Wow, Neil Gaiman. I love and hate him because he’s such a wonderful writer. How can all of those stories, all of those people, all of those worlds, exist in one person’s head? Everything he writes is beautiful and unsettling. Unsettlingly beautiful, or beautifully unsettling? Either way, the man is a master.
The Graveyard Book is billed as a children’s book, but it is a very mature, well-thought-out story. The beginning is unsettling in the extreme: a man is creeping through a family’s house, killing everyone who lives there. The only survivor is a toddler, who likes to get out of his crib, and somehow manages to not only get out of his crib, but down the stairs, out of the house, up a hill, and into a graveyard. That bit alone freaked me out. Not the murders, but the idea of an 18-month-old making his way out of a house and across town. Nightmares, people. This is why I have extra locks on my door. And my kid’s five, and a huge chicken. He would never escape. But in this case, the little boy’s journey saves his life. He is rescued by the folks living (sort of) in the graveyard. Specifically, a Mrs. Owens finds him, and is somehow able to hold him. The nasty murderer guy follows the baby to the graveyard, as do the ghosts (ephemeral though they may be) of his family. The ghosts hear his mother’s pleas for his life, and protect the baby. The murderer is sidetracked by a corporeal (although not necessarily alive) man who becomes the boy’s guardian.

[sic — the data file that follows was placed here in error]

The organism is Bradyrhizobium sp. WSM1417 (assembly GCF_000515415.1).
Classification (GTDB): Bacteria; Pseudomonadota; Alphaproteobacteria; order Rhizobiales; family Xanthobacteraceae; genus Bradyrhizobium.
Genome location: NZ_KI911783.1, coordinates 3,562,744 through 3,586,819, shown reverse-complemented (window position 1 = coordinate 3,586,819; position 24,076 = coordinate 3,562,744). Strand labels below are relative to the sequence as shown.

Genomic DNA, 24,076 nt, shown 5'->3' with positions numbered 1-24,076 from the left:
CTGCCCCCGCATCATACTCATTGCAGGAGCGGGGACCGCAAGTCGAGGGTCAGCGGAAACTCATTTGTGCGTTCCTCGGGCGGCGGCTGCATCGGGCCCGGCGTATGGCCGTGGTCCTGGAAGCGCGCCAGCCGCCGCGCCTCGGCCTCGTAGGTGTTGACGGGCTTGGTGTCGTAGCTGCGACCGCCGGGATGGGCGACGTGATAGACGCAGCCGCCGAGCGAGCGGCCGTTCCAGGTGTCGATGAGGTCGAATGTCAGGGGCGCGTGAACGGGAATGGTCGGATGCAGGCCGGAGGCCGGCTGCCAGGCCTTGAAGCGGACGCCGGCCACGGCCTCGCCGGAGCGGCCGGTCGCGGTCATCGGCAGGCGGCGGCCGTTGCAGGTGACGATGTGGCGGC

The baby doesn’t know his name, so he becomes Nobody Owens, “Bod” for short. He grows up in the graveyard, somehow able to be touched, held, and raised by ghosts. His guardian Silas provides for his material needs, like food. Bod learns his letters from gravestones, and has lessons in fading and haunting, among other things. Through most of his life, he doesn’t meet any alive people, aside from a little girl named Scarlett. Her parents would bring her to the graveyard to play – it was also a nature preserve. That was until she and Bod went into a hill to find the oldest inhabitant of the graveyard (this being England, we’re talking pre-Roman, pre-Celt, pre-everyone). The kids didn’t see each other again for a very long time.
Anyway, I could go on and on and retell the entire story (or at least sum up, a la Inigo Montoya), but nothing I do or say could even touch the haunting and fearsome beauty of what Gaiman has written. Bod is almost too good to be true. The kid’s a paragon, but maybe that’s to be expected from someone who has been raised by ghosts.
If you haven’t read this book please do yourself a favor and get it, read it, give it to your friends, maybe strangers, maybe everyone. I can’t think of anyone who wouldn’t love this story, other than someone who has no imagination and no empathy.